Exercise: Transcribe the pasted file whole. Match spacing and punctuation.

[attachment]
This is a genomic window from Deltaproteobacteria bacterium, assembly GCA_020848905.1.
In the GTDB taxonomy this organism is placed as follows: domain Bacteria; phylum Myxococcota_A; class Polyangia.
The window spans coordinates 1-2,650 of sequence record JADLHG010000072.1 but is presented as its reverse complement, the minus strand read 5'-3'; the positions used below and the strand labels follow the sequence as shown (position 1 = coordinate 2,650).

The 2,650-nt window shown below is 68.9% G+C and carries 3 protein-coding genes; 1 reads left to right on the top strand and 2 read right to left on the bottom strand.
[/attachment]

This is a genomic window from Deltaproteobacteria bacterium, assembly GCA_020848905.1.
In the GTDB taxonomy this organism is placed as follows: domain Bacteria; phylum Myxococcota_A; class Polyangia.
The window spans coordinates 1-2,650 of sequence record JADLHG010000072.1 but is presented as its reverse complement, the minus strand read 5'-3'; the positions used below and the strand labels follow the sequence as shown (position 1 = coordinate 2,650).

The 2,650-nt window shown below is 68.9% G+C and carries 3 protein-coding genes; 1 reads left to right on the top strand and 2 read right to left on the bottom strand.